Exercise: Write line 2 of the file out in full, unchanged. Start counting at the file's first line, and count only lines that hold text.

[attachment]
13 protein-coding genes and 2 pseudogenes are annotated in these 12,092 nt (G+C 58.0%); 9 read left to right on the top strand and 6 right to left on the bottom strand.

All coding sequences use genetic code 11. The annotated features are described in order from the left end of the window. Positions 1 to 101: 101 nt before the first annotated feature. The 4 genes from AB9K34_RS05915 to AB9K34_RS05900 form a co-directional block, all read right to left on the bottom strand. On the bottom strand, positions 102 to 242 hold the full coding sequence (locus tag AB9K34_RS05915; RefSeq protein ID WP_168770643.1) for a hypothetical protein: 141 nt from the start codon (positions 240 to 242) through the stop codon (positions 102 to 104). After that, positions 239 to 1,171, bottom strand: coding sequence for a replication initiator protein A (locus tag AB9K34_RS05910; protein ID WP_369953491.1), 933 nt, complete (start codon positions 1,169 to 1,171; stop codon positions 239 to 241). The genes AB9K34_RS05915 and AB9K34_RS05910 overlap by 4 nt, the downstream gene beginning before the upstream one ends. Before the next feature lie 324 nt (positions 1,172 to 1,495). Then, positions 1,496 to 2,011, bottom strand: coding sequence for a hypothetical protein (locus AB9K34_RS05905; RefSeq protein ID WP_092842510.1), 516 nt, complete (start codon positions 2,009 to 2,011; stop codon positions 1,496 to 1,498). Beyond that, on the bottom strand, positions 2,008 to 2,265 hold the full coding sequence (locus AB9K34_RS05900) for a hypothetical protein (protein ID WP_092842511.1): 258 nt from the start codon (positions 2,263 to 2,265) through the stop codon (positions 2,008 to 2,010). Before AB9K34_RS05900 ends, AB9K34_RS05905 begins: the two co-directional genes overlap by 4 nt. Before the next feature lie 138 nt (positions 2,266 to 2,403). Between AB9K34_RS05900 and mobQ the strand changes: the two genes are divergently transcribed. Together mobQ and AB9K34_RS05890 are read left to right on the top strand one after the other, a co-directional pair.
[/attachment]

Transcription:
All coding sequences use genetic code 11. The annotated features are described in order from the left end of the window. Positions 1 to 101: 101 nt before the first annotated feature. The 4 genes from AB9K34_RS05915 to AB9K34_RS05900 form a co-directional block, all read right to left on the bottom strand. On the bottom strand, positions 102 to 242 hold the full coding sequence (locus tag AB9K34_RS05915; RefSeq protein ID WP_168770643.1) for a hypothetical protein: 141 nt from the start codon (positions 240 to 242) through the stop codon (positions 102 to 104). After that, positions 239 to 1,171, bottom strand: coding sequence for a replication initiator protein A (locus tag AB9K34_RS05910; protein ID WP_369953491.1), 933 nt, complete (start codon positions 1,169 to 1,171; stop codon positions 239 to 241). The genes AB9K34_RS05915 and AB9K34_RS05910 overlap by 4 nt, the downstream gene beginning before the upstream one ends. Before the next feature lie 324 nt (positions 1,172 to 1,495). Then, positions 1,496 to 2,011, bottom strand: coding sequence for a hypothetical protein (locus AB9K34_RS05905; RefSeq protein ID WP_092842510.1), 516 nt, complete (start codon positions 2,009 to 2,011; stop codon positions 1,496 to 1,498). Beyond that, on the bottom strand, positions 2,008 to 2,265 hold the full coding sequence (locus AB9K34_RS05900) for a hypothetical protein (protein ID WP_092842511.1): 258 nt from the start codon (positions 2,263 to 2,265) through the stop codon (positions 2,008 to 2,010). Before AB9K34_RS05900 ends, AB9K34_RS05905 begins: the two co-directional genes overlap by 4 nt. Before the next feature lie 138 nt (positions 2,266 to 2,403). Between AB9K34_RS05900 and mobQ the strand changes: the two genes are divergently transcribed. Together mobQ and AB9K34_RS05890 are read left to right on the top strand one after the other, a co-directional pair.